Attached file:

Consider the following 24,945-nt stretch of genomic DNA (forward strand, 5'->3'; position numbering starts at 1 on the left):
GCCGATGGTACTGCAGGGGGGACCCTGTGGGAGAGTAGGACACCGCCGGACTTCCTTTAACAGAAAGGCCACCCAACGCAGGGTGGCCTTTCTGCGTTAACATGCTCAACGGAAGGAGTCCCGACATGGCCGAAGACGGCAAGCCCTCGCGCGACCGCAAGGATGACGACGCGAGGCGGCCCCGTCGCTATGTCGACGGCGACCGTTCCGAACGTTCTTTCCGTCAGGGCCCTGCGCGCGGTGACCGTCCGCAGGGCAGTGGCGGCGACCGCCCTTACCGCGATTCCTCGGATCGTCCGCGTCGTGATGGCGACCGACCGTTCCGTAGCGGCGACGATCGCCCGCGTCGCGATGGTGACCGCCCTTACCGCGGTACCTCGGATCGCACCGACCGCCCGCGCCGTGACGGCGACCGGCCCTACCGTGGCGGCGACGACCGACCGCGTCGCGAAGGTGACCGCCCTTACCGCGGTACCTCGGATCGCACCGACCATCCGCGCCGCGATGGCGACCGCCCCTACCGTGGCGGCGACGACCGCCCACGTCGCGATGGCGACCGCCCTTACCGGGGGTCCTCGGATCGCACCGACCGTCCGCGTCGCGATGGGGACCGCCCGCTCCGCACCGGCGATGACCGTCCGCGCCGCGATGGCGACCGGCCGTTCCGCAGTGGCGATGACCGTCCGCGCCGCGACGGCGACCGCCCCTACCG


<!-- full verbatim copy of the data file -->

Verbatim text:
Consider the following 24,945-nt stretch of genomic DNA (forward strand, 5'->3'; position numbering starts at 1 on the left):
GCCGATGGTACTGCAGGGGGGACCCTGTGGGAGAGTAGGACACCGCCGGACTTCCTTTAACAGAAAGGCCACCCAACGCAGGGTGGCCTTTCTGCGTTAACATGCTCAACGGAAGGAGTCCCGACATGGCCGAAGACGGCAAGCCCTCGCGCGACCGCAAGGATGACGACGCGAGGCGGCCCCGTCGCTATGTCGACGGCGACCGTTCCGAACGTTCTTTCCGTCAGGGCCCTGCGCGCGGTGACCGTCCGCAGGGCAGTGGCGGCGACCGCCCTTACCGCGATTCCTCGGATCGTCCGCGTCGTGATGGCGACCGACCGTTCCGTAGCGGCGACGATCGCCCGCGTCGCGATGGTGACCGCCCTTACCGCGGTACCTCGGATCGCACCGACCGCCCGCGCCGTGACGGCGACCGGCCCTACCGTGGCGGCGACGACCGACCGCGTCGCGAAGGTGACCGCCCTTACCGCGGTACCTCGGATCGCACCGACCATCCGCGCCGCGATGGCGACCGCCCCTACCGTGGCGGCGACGACCGCCCACGTCGCGATGGCGACCGCCCTTACCGGGGGTCCTCGGATCGCACCGACCGTCCGCGTCGCGATGGGGACCGCCCGCTCCGCACCGGCGATGACCGTCCGCGCCGCGATGGCGACCGGCCGTTCCGCAGTGGCGATGACCGTCCGCGCCGCGACGGCGACCGCCCCTACCG